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ABC Comments on Eagle Permits: Revisions to Regulations for Eagle Incidental Take and Take of Eagle Nests (Part II)

By Steve Holmer -- July 8, 2016

“[The Fish and Wildlife Service] recognizes that: ‘Golden Eagle populations in the United States may not be able to sustain any additional, unmitigated mortality and the threshold for this species is zero.’ Yet, remarkably, FWS has still concluded that ‘some take [of Golden Eagles east of the 100th meridian] can be permitted with implementation of offsetting mitigation’.”

“FWS’s mission is to protect our native wildlife, particularly Threatened, Endangered and other imperiled species, not to promote and ensure the development of wind energy projects, particularly if they are poorly-sited from the perspective of wildlife conservation.”

ABC remains seriously concerned about the fate of the Golden Eagle population under the FWS’s proposed rule. Uncertainty about Golden Eagle populations, especially the small eastern population, and lack of knowledge about their behavior, migratory movements, and habitat use are the biggest weakness of this rule.…

American Bird Conservancy Comments on Eagle Permits: Revisions to Regulations for Eagle Incidental Take and Take of Eagle Nests (Part I)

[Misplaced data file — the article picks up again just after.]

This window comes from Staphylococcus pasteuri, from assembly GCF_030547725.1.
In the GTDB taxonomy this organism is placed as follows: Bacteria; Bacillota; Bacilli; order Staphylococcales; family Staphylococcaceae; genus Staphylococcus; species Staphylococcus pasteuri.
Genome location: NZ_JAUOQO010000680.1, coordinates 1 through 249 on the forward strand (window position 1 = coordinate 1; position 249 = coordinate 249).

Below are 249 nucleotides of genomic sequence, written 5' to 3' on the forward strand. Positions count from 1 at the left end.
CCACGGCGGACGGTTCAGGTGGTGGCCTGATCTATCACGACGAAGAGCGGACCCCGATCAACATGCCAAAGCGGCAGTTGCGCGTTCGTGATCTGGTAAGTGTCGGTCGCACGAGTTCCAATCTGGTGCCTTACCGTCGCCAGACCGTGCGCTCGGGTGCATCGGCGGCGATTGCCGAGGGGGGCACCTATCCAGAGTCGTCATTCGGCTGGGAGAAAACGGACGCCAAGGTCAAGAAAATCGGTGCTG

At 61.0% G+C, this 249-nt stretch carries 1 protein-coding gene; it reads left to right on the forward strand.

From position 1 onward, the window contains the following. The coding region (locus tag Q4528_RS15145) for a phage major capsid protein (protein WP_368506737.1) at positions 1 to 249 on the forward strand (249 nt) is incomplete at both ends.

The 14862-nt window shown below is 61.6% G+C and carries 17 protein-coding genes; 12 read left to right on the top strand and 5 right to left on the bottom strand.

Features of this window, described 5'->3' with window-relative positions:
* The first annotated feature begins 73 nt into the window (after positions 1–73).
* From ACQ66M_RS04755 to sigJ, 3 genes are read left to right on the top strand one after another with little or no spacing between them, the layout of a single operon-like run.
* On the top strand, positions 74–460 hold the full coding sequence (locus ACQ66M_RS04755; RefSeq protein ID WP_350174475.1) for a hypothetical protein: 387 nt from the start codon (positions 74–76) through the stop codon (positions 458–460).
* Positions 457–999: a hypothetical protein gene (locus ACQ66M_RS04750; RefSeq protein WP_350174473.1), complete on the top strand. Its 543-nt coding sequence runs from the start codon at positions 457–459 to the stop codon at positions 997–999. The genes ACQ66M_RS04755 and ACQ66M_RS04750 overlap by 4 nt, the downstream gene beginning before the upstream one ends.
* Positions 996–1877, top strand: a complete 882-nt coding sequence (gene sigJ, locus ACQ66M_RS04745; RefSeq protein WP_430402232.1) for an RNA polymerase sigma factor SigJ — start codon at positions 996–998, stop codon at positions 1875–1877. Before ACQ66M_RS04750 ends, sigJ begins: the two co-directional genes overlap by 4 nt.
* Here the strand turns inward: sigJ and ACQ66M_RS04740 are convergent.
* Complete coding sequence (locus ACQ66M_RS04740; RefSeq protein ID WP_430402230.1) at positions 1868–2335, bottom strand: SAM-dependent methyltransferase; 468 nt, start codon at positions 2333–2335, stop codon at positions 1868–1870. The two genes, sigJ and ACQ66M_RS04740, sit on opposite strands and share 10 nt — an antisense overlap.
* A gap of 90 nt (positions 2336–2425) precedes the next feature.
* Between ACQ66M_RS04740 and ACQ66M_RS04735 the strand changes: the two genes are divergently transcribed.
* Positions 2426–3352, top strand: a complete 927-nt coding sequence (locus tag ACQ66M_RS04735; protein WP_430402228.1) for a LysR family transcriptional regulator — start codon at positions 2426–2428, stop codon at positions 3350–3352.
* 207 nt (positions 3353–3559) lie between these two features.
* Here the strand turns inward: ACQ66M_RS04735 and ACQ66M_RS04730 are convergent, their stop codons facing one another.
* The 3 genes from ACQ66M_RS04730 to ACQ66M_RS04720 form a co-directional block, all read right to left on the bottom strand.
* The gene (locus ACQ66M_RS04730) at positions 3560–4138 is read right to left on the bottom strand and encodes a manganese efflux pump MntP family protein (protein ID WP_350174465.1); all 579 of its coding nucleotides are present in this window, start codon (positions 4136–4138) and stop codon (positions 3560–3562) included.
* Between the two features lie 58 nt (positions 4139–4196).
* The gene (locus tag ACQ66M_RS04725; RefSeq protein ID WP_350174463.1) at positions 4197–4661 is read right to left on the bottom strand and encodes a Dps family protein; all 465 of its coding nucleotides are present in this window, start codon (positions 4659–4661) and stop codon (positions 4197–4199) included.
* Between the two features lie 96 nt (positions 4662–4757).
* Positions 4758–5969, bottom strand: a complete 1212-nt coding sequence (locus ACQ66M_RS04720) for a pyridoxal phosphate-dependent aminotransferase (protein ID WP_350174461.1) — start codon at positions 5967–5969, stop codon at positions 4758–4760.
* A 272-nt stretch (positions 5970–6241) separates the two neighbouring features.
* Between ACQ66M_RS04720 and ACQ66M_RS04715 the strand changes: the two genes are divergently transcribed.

By Steve Holmer -- July 7, 2016

“A dispassionate observer might be forgiven for concluding that FWS’s new proposal, which never even acknowledges the rationale for its earlier 30-year rule, is still designed actually to accommodate the wind energy industry, rather than to protect eagles.”

“ABC questions whether the sacrifice of millions of our Nation’s ecologically important birds and bats justifies building any large, commercial wind energy facility in an area with high concentrations of birds and bats.”

“Individuals who kill federally protected eagles or possess their parts can be fined as much as $250,000 per bird and spend up to two years in jail. The FWS’s revised rule, however, gives the wind industry a free pass to kill thousands of eagles with little or no consequence. What’s more, the public is not going to be able to find out how many eagles are actually being killed.”